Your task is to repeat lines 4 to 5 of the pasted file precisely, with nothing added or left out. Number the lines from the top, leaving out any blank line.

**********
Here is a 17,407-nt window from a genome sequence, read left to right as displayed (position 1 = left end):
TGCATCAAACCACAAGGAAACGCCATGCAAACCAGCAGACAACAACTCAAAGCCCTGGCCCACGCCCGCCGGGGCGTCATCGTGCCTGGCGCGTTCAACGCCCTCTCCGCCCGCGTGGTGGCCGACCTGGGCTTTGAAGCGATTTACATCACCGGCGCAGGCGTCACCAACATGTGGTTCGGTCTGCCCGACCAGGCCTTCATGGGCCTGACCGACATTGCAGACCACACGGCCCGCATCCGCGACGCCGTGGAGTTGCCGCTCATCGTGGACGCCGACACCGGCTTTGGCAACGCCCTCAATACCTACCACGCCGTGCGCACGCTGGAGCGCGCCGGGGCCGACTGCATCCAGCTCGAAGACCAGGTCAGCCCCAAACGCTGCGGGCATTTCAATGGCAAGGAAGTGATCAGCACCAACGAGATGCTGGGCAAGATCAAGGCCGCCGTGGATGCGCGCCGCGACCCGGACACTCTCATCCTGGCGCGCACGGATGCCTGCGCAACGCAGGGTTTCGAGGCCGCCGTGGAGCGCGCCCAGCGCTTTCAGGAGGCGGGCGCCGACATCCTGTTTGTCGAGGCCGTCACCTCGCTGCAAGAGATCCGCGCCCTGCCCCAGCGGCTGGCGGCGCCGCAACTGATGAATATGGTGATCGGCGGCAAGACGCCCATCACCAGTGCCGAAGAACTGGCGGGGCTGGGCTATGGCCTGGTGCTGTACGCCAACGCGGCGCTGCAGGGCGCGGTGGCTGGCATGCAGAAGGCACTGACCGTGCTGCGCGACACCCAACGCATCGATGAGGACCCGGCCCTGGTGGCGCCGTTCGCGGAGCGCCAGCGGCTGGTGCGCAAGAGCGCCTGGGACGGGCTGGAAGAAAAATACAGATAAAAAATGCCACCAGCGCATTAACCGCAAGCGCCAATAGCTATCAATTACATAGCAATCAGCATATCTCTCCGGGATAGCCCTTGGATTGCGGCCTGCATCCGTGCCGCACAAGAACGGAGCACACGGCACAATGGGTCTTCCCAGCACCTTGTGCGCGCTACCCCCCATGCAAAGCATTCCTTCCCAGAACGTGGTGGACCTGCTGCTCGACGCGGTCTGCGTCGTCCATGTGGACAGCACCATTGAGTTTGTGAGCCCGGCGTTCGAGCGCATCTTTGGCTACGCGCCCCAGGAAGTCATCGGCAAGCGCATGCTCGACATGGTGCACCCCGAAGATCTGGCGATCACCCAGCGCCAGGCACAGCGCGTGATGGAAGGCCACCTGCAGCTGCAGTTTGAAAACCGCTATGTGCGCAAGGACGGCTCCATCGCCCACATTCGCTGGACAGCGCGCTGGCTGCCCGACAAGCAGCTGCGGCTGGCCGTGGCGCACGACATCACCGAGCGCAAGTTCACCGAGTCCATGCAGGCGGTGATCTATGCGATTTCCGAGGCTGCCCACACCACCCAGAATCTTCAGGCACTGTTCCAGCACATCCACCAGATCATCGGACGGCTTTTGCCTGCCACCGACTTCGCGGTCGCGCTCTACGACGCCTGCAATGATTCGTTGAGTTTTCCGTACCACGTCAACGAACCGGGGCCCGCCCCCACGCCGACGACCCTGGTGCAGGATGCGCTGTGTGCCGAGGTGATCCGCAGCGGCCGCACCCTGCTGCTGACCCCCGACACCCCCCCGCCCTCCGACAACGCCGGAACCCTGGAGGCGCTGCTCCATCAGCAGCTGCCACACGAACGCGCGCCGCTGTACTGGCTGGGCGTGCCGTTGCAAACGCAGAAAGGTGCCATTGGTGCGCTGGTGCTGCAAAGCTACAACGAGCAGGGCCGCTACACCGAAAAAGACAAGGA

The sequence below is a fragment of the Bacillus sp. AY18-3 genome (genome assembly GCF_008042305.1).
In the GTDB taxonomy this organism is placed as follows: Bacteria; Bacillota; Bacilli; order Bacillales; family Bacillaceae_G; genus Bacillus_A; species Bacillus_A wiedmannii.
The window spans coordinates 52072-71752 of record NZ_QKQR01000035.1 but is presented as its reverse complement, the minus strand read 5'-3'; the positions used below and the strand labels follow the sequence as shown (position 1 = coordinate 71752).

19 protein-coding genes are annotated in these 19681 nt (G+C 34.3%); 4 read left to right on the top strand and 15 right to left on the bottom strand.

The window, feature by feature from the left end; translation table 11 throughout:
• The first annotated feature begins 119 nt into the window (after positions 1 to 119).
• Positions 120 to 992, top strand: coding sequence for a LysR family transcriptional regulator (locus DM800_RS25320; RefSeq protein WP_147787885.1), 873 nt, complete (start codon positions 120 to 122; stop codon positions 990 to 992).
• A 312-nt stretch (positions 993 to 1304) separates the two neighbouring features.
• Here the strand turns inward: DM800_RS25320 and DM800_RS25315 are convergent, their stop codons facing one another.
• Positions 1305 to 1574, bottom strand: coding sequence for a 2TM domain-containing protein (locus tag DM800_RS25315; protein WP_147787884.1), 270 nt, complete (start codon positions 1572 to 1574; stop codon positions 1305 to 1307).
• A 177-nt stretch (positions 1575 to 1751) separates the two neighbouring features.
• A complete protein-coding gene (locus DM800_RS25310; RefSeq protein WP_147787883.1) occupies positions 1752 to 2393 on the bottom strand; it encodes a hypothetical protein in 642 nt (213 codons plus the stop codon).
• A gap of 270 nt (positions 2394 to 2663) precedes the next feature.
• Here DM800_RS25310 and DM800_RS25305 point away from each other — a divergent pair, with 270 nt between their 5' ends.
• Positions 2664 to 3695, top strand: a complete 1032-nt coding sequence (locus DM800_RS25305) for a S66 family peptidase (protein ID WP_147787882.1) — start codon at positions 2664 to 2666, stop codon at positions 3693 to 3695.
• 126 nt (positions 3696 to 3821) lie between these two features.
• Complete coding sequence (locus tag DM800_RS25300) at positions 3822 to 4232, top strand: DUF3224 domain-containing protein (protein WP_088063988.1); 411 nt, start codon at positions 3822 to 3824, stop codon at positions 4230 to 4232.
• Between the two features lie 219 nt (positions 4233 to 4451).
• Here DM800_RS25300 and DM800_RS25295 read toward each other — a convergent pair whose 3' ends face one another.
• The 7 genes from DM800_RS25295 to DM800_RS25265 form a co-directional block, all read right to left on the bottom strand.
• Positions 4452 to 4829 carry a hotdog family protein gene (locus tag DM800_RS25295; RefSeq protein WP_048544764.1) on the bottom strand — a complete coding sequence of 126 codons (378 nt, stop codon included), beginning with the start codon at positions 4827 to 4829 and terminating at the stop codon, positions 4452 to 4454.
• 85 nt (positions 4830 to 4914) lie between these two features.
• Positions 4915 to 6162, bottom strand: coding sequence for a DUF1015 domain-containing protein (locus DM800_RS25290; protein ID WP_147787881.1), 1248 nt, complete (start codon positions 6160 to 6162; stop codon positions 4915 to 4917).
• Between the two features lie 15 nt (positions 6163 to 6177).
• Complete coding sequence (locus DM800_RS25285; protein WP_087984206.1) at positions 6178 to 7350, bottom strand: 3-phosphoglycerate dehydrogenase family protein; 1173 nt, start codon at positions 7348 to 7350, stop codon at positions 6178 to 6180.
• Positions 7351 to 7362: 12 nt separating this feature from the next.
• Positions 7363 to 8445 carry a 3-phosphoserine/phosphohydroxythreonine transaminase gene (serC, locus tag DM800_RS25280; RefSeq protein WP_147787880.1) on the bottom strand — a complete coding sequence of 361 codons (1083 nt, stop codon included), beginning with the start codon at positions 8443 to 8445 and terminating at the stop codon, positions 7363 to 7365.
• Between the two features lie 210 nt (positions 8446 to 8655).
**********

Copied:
In the GTDB taxonomy this organism is placed as follows: Bacteria; Bacillota; Bacilli; order Bacillales; family Bacillaceae_G; genus Bacillus_A; species Bacillus_A wiedmannii.
The window spans coordinates 52072-71752 of record NZ_QKQR01000035.1 but is presented as its reverse complement, the minus strand read 5'-3'; the positions used below and the strand labels follow the sequence as shown (position 1 = coordinate 71752).